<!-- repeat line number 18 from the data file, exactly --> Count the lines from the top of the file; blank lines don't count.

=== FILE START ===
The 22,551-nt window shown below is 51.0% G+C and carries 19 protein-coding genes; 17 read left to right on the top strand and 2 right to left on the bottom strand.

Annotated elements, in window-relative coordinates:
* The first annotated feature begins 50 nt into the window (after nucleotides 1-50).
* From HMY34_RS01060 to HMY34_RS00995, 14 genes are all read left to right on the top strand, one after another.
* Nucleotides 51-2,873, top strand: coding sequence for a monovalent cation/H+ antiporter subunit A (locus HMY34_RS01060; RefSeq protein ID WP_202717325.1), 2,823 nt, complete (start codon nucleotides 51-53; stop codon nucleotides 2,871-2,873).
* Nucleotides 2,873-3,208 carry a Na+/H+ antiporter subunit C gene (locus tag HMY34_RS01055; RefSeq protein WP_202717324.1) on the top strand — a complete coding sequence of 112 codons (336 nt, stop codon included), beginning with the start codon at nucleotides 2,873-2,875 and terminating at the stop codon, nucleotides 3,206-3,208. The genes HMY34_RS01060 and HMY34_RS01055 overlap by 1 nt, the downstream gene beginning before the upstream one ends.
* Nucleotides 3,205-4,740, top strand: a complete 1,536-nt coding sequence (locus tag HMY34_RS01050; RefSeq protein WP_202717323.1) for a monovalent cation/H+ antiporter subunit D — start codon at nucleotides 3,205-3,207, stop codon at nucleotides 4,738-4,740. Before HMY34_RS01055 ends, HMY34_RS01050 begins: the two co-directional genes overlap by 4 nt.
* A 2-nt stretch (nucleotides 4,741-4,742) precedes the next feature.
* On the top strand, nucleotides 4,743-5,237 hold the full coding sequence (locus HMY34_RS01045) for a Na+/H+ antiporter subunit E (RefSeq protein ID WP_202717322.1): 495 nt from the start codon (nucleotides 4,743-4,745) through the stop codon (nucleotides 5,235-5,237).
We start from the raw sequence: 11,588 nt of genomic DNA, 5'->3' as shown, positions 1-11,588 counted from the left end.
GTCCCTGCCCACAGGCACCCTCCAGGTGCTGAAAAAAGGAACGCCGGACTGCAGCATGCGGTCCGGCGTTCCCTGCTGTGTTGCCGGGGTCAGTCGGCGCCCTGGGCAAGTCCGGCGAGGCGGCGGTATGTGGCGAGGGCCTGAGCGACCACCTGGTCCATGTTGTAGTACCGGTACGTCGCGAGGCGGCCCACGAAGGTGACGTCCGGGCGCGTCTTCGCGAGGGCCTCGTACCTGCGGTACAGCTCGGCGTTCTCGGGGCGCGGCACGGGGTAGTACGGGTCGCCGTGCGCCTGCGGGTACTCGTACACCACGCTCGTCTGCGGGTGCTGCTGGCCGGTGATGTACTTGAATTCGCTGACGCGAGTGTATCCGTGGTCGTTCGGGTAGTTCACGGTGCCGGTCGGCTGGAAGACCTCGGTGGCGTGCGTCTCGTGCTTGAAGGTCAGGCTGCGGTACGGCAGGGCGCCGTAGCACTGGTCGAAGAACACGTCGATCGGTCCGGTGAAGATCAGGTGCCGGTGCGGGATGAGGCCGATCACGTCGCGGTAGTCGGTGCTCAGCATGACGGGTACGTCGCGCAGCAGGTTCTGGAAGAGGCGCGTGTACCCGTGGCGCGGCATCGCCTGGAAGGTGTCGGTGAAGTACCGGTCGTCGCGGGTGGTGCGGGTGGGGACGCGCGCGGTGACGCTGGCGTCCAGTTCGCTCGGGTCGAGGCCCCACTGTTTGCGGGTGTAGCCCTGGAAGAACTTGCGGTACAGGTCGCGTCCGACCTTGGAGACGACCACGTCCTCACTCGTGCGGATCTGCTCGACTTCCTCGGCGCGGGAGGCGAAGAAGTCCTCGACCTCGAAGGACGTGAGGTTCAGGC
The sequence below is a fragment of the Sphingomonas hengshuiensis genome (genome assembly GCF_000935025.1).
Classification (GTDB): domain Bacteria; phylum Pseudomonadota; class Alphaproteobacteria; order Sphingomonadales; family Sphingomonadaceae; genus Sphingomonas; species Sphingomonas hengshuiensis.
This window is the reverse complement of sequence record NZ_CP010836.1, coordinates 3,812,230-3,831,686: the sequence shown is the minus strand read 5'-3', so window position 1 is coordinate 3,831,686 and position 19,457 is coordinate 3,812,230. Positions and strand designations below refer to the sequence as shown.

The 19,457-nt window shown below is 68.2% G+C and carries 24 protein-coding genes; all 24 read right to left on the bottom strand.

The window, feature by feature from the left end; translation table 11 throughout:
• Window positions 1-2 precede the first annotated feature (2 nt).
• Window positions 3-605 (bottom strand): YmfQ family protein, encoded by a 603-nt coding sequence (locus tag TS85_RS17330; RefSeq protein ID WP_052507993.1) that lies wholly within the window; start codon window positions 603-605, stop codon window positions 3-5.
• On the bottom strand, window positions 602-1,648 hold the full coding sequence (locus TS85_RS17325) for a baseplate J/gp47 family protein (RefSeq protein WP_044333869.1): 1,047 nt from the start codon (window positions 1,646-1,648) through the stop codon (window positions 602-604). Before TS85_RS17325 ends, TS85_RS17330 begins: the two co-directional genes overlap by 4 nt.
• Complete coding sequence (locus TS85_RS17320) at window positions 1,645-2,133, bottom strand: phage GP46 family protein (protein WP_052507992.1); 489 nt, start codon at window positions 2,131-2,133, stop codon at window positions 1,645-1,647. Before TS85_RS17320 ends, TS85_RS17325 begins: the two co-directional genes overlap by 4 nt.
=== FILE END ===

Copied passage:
• Window positions 3-605 (bottom strand): YmfQ family protein, encoded by a 603-nt coding sequence (locus tag TS85_RS17330; RefSeq protein ID WP_052507993.1) that lies wholly within the window; start codon window positions 603-605, stop codon window positions 3-5.